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Seed source: [1]
Previous IDs: none
Type: Domain
Sequence Ontology: SO:0000417
Author: Bateman A
Number in seed: 44
Number in full: 167674
Average length of the domain: 81.10 aa
Average identity of full alignment: 25 %
Average coverage of the sequence by the domain: 15.82 %

HMM information View help on HMM parameters

HMM build commands:
build method: hmmbuild -o /dev/null HMM SEED
search method: hmmsearch -Z 61295632 -E 1000 --cpu 4 HMM pfamseq
Model details:
Parameter Sequence Domain
Gathering cut-off 23.2 23.2
Trusted cut-off 23.2 23.2
Noise cut-off 23.1 23.1
Model length: 82
Family (HMM) version: 27
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Species distribution

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Archea Archea Eukaryota Eukaryota
Bacteria Bacteria Other sequences Other sequences
Viruses Viruses Unclassified Unclassified
Viroids Viroids Unclassified sequence Unclassified sequence


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For those sequences which have a structure in the Protein DataBank, we use the mapping between UniProt, PDB and Pfam coordinate systems from the PDBe group, to allow us to map Pfam domains onto UniProt sequences and three-dimensional protein structures. The table below shows the structures on which the PDZ domain has been found. There are 1219 instances of this domain found in the PDB. Note that there may be multiple copies of the domain in a single PDB structure, since many structures contain multiple copies of the same protein sequence.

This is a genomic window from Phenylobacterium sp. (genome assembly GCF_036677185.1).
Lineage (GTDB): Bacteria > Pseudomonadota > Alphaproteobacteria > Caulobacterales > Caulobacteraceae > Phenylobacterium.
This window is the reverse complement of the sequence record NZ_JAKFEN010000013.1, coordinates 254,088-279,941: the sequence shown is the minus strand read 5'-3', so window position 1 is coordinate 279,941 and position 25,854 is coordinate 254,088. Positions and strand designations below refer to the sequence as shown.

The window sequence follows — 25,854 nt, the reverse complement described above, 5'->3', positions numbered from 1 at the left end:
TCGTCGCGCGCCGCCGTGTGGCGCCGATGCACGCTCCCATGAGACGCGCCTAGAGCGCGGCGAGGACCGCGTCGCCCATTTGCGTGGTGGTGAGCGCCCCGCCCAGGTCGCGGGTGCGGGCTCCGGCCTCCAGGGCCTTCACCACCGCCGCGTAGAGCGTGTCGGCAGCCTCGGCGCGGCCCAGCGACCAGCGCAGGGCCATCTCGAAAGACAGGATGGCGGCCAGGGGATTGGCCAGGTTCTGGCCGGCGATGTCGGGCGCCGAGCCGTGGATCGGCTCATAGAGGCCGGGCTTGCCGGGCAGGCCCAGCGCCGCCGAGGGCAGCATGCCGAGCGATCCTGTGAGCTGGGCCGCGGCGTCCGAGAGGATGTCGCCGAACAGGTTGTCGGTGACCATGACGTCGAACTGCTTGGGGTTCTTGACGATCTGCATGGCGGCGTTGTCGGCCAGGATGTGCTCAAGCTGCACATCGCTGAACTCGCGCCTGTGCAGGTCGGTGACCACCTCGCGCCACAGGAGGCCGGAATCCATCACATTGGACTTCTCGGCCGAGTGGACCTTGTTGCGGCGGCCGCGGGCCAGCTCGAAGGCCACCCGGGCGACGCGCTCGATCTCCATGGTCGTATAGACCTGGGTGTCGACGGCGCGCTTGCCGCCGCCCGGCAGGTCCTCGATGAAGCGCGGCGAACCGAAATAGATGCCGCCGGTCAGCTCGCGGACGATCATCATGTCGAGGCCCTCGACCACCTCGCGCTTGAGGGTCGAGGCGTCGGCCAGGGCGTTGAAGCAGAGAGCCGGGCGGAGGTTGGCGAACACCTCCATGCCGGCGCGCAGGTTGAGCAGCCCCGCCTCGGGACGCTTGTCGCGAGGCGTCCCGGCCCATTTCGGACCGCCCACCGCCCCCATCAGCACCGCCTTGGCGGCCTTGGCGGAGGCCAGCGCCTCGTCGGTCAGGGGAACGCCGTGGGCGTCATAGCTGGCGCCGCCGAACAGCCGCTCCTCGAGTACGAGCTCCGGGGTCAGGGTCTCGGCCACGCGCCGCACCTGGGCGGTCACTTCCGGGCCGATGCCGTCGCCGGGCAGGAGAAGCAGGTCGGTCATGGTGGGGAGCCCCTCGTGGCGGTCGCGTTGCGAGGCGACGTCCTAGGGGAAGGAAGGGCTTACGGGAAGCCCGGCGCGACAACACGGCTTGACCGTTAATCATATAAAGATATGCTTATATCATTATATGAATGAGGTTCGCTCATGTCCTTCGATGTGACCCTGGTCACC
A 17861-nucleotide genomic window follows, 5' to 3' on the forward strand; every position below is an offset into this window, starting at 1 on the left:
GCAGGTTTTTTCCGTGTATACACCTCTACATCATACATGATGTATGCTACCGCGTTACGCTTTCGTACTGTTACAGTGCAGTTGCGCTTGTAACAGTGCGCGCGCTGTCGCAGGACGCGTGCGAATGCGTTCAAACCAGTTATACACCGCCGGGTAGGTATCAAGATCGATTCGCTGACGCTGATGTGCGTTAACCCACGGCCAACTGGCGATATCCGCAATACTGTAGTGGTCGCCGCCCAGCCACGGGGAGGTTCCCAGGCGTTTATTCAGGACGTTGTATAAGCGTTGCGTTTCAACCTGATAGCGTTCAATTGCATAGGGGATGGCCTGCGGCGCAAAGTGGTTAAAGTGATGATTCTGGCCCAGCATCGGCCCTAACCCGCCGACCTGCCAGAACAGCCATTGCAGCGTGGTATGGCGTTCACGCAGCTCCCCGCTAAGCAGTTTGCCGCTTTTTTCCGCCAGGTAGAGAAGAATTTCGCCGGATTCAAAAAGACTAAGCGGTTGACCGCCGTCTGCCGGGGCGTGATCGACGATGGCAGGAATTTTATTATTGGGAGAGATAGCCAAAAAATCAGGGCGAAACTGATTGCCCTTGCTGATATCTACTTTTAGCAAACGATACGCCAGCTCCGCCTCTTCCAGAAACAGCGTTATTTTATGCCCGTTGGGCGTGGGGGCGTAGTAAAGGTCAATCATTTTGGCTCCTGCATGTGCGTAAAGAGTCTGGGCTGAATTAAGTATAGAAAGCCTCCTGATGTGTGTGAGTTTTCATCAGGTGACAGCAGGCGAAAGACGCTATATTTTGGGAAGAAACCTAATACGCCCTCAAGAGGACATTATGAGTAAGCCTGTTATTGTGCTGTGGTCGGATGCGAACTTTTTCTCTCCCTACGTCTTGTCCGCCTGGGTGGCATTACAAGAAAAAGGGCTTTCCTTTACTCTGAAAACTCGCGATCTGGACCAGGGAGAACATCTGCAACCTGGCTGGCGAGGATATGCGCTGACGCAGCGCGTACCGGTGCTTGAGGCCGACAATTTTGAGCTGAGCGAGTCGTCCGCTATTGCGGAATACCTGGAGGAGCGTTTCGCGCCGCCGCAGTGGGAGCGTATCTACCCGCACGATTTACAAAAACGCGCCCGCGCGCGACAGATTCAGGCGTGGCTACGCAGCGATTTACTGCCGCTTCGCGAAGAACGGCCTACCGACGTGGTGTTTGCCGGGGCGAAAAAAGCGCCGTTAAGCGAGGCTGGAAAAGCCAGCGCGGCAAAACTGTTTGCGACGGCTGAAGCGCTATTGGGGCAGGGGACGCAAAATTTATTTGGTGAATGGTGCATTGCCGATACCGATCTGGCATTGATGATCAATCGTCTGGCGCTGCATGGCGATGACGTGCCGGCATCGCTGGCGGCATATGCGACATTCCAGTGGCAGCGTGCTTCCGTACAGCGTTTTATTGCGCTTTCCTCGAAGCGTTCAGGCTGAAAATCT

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AlphaFold Structure Predictions

The list of proteins below match this family and have AlphaFold predicted structures. Click on the protein accession to view the predicted structure.

Protein Predicted structure External Information
A0A087WP46 View 3D Structure Click here
A0A0B4K6Y7 View 3D Structure Click here
A0A0B4LIC4 View 3D Structure Click here
A0A0G2JXI5 View 3D Structure Click here
A0A0G2JYM0 View 3D Structure Click here
A0A0G2K2P5 View 3D Structure Click here
A0A0G2K4N7 View 3D Structure Click here
A0A0G2K8R3 View 3D Structure Click here
A0A0G2KD61 View 3D Structure Click here
A0A0G2KJA6 View 3D Structure Click here
A0A0G2KQM9 View 3D Structure Click here
A0A0G2KQU1 View 3D Structure Click here
A0A0G2KY42 View 3D Structure Click here
A0A0H2UKQ5 View 3D Structure Click here
A0A0H2UKX0 View 3D Structure Click here
A0A0K3AUI8 View 3D Structure Click here
A0A0R0HVP0 View 3D Structure Click here
A0A0R4IDU6 View 3D Structure Click here
A0A0R4IEP0 View 3D Structure Click here
A0A0R4IFC6 View 3D Structure Click here
A0A0R4IFD5 View 3D Structure Click here
A0A0R4IGJ6 View 3D Structure Click here
A0A0R4IGT8 View 3D Structure Click here
A0A0R4IN44 View 3D Structure Click here
A0A0R4IPR0 View 3D Structure Click here
A0A0R4IQG7 View 3D Structure Click here
A0A0R4IRY4 View 3D Structure Click here
A0A0R4IS11 View 3D Structure Click here
A0A0R4IVS6 View 3D Structure Click here
A0A0R4IZD4 View 3D Structure Click here
A0A0R4IZU1 View 3D Structure Click here
A0A0R4J7R2 View 3D Structure Click here
A0A140LI67 View 3D Structure Click here
A0A140LIW3 View 3D Structure Click here
A0A1D5NS70 View 3D Structure Click here
A0A1D5NS76 View 3D Structure Click here
A0A286Y8D1 View 3D Structure Click here
A0A286Y9N6 View 3D Structure Click here
A0A286Y9S9 View 3D Structure Click here
A0A286YAT1 View 3D Structure Click here